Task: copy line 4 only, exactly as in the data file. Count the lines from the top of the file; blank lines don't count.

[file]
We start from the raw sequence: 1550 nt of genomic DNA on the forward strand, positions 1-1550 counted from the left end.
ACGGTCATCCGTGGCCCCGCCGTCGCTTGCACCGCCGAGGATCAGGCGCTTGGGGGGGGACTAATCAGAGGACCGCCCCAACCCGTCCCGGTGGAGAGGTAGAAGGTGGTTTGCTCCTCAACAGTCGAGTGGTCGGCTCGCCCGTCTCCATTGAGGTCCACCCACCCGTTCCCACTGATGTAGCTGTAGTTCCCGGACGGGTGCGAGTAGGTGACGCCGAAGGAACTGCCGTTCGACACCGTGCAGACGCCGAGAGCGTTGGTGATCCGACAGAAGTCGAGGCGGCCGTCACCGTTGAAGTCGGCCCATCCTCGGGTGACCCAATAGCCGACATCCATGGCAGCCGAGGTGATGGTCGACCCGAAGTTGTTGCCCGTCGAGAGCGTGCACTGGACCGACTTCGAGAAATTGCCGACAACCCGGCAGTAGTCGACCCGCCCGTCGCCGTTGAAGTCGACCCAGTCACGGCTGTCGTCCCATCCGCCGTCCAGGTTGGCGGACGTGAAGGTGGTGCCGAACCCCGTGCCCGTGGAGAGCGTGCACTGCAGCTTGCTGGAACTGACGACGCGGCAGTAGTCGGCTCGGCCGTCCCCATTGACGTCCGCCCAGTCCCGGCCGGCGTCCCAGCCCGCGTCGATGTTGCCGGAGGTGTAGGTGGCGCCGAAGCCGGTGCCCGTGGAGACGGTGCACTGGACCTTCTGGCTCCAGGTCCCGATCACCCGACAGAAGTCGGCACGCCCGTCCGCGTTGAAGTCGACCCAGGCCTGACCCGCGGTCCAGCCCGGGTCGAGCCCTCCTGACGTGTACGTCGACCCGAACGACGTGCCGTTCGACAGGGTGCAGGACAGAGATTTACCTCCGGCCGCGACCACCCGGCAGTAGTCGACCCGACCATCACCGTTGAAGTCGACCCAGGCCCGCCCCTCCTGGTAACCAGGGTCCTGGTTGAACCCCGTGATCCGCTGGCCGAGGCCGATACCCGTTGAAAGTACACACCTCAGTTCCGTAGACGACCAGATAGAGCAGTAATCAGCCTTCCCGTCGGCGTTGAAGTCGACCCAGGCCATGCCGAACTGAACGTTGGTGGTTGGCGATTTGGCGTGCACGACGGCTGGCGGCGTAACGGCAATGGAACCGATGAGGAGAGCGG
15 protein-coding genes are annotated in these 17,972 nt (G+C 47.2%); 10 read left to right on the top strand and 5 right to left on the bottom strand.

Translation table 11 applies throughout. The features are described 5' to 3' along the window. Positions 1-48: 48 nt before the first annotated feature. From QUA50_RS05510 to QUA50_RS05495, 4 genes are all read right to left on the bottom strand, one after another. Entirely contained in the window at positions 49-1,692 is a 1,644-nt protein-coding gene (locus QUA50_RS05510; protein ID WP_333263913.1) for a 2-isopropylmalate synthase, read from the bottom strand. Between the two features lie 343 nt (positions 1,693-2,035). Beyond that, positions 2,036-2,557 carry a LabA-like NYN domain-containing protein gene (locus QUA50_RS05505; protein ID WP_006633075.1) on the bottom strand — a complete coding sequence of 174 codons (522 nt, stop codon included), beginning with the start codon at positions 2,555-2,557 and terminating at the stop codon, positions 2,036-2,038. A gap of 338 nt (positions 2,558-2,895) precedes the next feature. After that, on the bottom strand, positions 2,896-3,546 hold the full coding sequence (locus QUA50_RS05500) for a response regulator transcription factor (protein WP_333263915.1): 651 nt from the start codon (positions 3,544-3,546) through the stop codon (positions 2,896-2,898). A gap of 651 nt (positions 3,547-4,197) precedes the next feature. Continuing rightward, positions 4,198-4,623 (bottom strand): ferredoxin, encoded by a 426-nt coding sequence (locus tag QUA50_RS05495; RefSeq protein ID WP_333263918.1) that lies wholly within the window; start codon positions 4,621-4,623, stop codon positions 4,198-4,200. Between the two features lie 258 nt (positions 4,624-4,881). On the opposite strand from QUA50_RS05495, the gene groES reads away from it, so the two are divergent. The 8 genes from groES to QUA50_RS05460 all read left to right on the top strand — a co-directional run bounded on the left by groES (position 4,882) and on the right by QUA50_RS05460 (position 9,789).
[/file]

Translation table 11 applies throughout. The features are described 5' to 3' along the window. Positions 1-48: 48 nt before the first annotated feature. From QUA50_RS05510 to QUA50_RS05495, 4 genes are all read right to left on the bottom strand, one after another. Entirely contained in the window at positions 49-1,692 is a 1,644-nt protein-coding gene (locus QUA50_RS05510; protein ID WP_333263913.1) for a 2-isopropylmalate synthase, read from the bottom strand. Between the two features lie 343 nt (positions 1,693-2,035). Beyond that, positions 2,036-2,557 carry a LabA-like NYN domain-containing protein gene (locus QUA50_RS05505; protein ID WP_006633075.1) on the bottom strand — a complete coding sequence of 174 codons (522 nt, stop codon included), beginning with the start codon at positions 2,555-2,557 and terminating at the stop codon, positions 2,036-2,038. A gap of 338 nt (positions 2,558-2,895) precedes the next feature. After that, on the bottom strand, positions 2,896-3,546 hold the full coding sequence (locus QUA50_RS05500) for a response regulator transcription factor (protein WP_333263915.1): 651 nt from the start codon (positions 3,544-3,546) through the stop codon (positions 2,896-2,898). A gap of 651 nt (positions 3,547-4,197) precedes the next feature. Continuing rightward, positions 4,198-4,623 (bottom strand): ferredoxin, encoded by a 426-nt coding sequence (locus tag QUA50_RS05495; RefSeq protein ID WP_333263918.1) that lies wholly within the window; start codon positions 4,621-4,623, stop codon positions 4,198-4,200. Between the two features lie 258 nt (positions 4,624-4,881). On the opposite strand from QUA50_RS05495, the gene groES reads away from it, so the two are divergent. The 8 genes from groES to QUA50_RS05460 all read left to right on the top strand — a co-directional run bounded on the left by groES (position 4,882) and on the right by QUA50_RS05460 (position 9,789).